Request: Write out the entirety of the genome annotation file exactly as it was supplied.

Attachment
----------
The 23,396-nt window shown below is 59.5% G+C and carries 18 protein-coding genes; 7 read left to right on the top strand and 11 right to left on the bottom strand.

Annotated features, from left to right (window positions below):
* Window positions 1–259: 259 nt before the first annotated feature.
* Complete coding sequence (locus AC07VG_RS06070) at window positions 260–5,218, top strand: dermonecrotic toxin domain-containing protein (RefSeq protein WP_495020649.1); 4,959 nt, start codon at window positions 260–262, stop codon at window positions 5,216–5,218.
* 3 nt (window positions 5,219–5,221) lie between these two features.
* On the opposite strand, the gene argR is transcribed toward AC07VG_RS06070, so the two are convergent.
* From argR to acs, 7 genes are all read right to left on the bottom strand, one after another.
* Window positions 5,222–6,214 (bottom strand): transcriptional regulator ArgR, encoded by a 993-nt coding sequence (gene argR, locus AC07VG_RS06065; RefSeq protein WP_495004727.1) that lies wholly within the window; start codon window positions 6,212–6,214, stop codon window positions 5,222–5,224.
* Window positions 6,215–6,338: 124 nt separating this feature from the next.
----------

The 23,396-nt window shown below is 59.5% G+C and carries 18 protein-coding genes; 7 read left to right on the top strand and 11 right to left on the bottom strand.

Annotated features, from left to right (window positions below):
* Window positions 1–259: 259 nt before the first annotated feature.
* Complete coding sequence (locus AC07VG_RS06070) at window positions 260–5,218, top strand: dermonecrotic toxin domain-containing protein (RefSeq protein WP_495020649.1); 4,959 nt, start codon at window positions 260–262, stop codon at window positions 5,216–5,218.
* 3 nt (window positions 5,219–5,221) lie between these two features.
* On the opposite strand, the gene argR is transcribed toward AC07VG_RS06070, so the two are convergent.
* From argR to acs, 7 genes are all read right to left on the bottom strand, one after another.
* Window positions 5,222–6,214 (bottom strand): transcriptional regulator ArgR, encoded by a 993-nt coding sequence (gene argR, locus AC07VG_RS06065; RefSeq protein WP_495004727.1) that lies wholly within the window; start codon window positions 6,212–6,214, stop codon window positions 5,222–5,224.
* Window positions 6,215–6,338: 124 nt separating this feature from the next.